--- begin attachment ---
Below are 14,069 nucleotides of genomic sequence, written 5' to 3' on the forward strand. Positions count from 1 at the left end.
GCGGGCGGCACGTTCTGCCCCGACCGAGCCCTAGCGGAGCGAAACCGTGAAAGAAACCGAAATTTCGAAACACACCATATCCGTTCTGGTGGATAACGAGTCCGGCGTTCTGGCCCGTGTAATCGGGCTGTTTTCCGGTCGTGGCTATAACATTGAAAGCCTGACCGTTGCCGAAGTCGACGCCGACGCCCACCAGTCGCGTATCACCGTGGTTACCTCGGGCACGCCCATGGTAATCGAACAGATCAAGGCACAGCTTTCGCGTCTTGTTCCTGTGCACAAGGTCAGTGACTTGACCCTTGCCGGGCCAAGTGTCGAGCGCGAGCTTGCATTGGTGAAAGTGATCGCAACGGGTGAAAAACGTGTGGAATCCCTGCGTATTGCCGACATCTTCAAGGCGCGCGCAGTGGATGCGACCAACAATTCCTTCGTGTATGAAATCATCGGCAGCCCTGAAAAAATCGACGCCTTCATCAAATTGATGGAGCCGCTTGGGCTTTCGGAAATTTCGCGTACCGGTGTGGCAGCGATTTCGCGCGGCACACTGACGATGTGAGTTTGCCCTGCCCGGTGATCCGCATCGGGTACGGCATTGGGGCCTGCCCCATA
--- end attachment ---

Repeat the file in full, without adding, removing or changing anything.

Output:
Below are 14,069 nucleotides of genomic sequence, written 5' to 3' on the forward strand. Positions count from 1 at the left end.
GCGGGCGGCACGTTCTGCCCCGACCGAGCCCTAGCGGAGCGAAACCGTGAAAGAAACCGAAATTTCGAAACACACCATATCCGTTCTGGTGGATAACGAGTCCGGCGTTCTGGCCCGTGTAATCGGGCTGTTTTCCGGTCGTGGCTATAACATTGAAAGCCTGACCGTTGCCGAAGTCGACGCCGACGCCCACCAGTCGCGTATCACCGTGGTTACCTCGGGCACGCCCATGGTAATCGAACAGATCAAGGCACAGCTTTCGCGTCTTGTTCCTGTGCACAAGGTCAGTGACTTGACCCTTGCCGGGCCAAGTGTCGAGCGCGAGCTTGCATTGGTGAAAGTGATCGCAACGGGTGAAAAACGTGTGGAATCCCTGCGTATTGCCGACATCTTCAAGGCGCGCGCAGTGGATGCGACCAACAATTCCTTCGTGTATGAAATCATCGGCAGCCCTGAAAAAATCGACGCCTTCATCAAATTGATGGAGCCGCTTGGGCTTTCGGAAATTTCGCGTACCGGTGTGGCAGCGATTTCGCGCGGCACACTGACGATGTGAGTTTGCCCTGCCCGGTGATCCGCATCGGGTACGGCATTGGGGCCTGCCCCATA